(This is my first attempt on a blog entry. English is my 2. language so bear over with me on spelling errors, funny language and all that.) This is a blog describing how i made this projeckt For a long time i´ve had this idea of making a rack for my cook books in the kitchen. They are just collecting dust on the shelf and not really getting the attension they deserve. Now i do see a lot of people using “plate racks” (dont know the word in english and google translate sugg...
My old rear deck was falling apart. The ledger board was not treated lumber and had been installed withouta drip cap and was half rotted, since it is the first thing put up and the last taken down, the entire deck hadto be torn down. No pictures of this, it was just too badly built. The county building inspectors said that 4X4 post would be OK as supports, but then they wanted more 4X4 post bolted to the sides of the deckas guard posts to support the railing. I decided to simplify life and...
The First Garboard Plank The first plank is on! It has been the most difficult part of the build so far. I’ve gone through 4 planks to get it right. For my fellow LJers who may be wondering, I’ve put in a few hours here and there, but I’ve taken quite a bit of time away from the project since the holidays. I’m exciting to be focused again. The challenge with this is getting the plank flush and tight into the rabbit along the keel. It’s a tough plank bec...
I finished lining off the planks today. Lining off is the process with which you project the final plank layout onto the hull. My first attempt at this didn’t go so well. Thanks to some suggestions from some fellow lumberjocks, I took the time to learn more about the process and I’m much happier with the results. The book, Building Small Boats by Greg Rossel, as recommended by DaveR, is an exceptional resource and I basically used the process in the lining off chapter. Results ...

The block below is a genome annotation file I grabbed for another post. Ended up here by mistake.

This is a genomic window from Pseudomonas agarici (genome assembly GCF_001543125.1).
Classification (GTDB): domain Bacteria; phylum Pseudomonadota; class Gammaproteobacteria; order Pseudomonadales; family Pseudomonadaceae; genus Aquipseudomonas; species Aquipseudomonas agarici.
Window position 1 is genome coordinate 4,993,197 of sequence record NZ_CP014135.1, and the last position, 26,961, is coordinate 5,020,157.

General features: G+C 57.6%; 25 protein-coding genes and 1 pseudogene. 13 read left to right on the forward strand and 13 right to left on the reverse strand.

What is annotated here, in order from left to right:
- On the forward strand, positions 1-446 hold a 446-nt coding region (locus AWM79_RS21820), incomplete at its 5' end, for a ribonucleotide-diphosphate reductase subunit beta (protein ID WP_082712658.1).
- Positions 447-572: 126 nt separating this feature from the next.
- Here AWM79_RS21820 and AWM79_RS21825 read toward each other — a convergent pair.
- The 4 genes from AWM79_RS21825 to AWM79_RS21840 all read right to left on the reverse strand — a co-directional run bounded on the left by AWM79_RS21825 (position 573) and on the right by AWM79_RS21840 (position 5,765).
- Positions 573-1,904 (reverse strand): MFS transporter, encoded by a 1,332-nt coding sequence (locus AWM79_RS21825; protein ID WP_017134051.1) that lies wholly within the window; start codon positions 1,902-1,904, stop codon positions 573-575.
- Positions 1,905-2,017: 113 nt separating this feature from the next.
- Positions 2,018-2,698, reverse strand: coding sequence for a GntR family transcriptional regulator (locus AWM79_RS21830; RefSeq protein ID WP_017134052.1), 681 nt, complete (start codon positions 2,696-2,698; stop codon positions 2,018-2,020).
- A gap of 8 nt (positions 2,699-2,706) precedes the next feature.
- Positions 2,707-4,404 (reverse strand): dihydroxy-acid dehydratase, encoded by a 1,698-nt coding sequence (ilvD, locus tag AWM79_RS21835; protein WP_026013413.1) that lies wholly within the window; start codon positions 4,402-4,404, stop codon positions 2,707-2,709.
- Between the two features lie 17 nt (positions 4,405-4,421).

Just a few more steps left before I can start putting the planking on the sides. Cutting in the Rabbet Between Stem and Keel The next crucial step is cutting in the rabbet between the Stem and Keel. This was done entirely by hand with a few sharp chisels. I used a small piece of wood (3”x1”x3/8”) as a template, representing the plank, to ensure a smooth transition as I cut away the rabbet. Here is the before picture: And the after picture. This was done on both ...
This next part is cutting the rabbet into the Keel and Stem. The rabbet is a groove for planking to butt into. The rabbet must be accurately cut in order to form a tight seal. The rabbet for sunshine runs down both sides of the stem as shown and continues along the keel to the stern. Keel Rabbet Cutting the Rabbet in the Keel was relatively easy since I had already beveled the keelson from the lofted lines in the Stem and Knee - Part 2 section. To me, it seemed practical to try ...
It’s been a busy month for other things, but I’ve made some good progress on the boat. I’ve also managed to find some great planking lumber, with a great story behind it, which I’ll write about a bit below. But first, update on the transom which now completes the stern. The transom is attached to sternpost with 5 countersunk #10 bronze screws which are covered with matching cherry plugs. Later on, I’ll epoxy in and cut the plugs off flush. And a ...
Was on vacation in Eastern Canada last week and went by a place called Larch Wood Products with big signs for their showroom so decided to take a look. They specialize in what they call “Heirloom” end grain cutting boards. Not sure what makes a cutting board Heirloom…... I was fairly impressed with their work but was just looking, not in the mood to drop a few hundred on a cutting board.Check out their website: http://www.larchwoodcanada.com/products.php The pictures t...
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